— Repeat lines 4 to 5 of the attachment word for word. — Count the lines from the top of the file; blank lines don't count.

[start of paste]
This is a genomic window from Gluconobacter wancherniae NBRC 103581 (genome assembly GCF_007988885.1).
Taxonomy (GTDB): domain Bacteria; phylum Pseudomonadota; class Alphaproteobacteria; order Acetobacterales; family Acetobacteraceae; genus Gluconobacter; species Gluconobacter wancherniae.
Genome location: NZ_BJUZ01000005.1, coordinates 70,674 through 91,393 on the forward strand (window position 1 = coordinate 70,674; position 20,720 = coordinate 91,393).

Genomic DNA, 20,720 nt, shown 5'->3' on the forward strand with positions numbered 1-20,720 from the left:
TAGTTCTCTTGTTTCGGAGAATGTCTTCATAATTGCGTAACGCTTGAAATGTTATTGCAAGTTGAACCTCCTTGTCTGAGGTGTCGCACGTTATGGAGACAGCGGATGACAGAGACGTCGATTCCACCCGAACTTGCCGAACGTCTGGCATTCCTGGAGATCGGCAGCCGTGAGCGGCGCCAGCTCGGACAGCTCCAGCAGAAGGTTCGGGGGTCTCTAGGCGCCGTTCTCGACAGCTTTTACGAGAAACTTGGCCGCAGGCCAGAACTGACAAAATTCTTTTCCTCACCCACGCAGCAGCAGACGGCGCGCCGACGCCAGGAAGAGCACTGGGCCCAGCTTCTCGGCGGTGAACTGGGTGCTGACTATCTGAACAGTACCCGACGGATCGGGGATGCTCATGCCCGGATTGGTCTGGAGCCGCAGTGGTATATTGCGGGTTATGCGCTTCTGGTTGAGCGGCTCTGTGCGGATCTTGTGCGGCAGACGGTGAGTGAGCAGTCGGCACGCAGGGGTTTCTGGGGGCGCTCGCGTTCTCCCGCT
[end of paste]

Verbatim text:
Genomic DNA, 20,720 nt, shown 5'->3' on the forward strand with positions numbered 1-20,720 from the left:
TAGTTCTCTTGTTTCGGAGAATGTCTTCATAATTGCGTAACGCTTGAAATGTTATTGCAAGTTGAACCTCCTTGTCTGAGGTGTCGCACGTTATGGAGACAGCGGATGACAGAGACGTCGATTCCACCCGAACTTGCCGAACGTCTGGCATTCCTGGAGATCGGCAGCCGTGAGCGGCGCCAGCTCGGACAGCTCCAGCAGAAGGTTCGGGGGTCTCTAGGCGCCGTTCTCGACAGCTTTTACGAGAAACTTGGCCGCAGGCCAGAACTGACAAAATTCTTTTCCTCACCCACGCAGCAGCAGACGGCGCGCCGACGCCAGGAAGAGCACTGGGCCCAGCTTCTCGGCGGTGAACTGGGTGCTGACTATCTGAACAGTACCCGACGGATCGGGGATGCTCATGCCCGGATTGGTCTGGAGCCGCAGTGGTATATTGCGGGTTATGCGCTTCTGGTTGAGCGGCTCTGTGCGGATCTTGTGCGGCAGACGGTGAGTGAGCAGTCGGCACGCAGGGGTTTCTGGGGGCGCTCGCGTTCTCCCGCT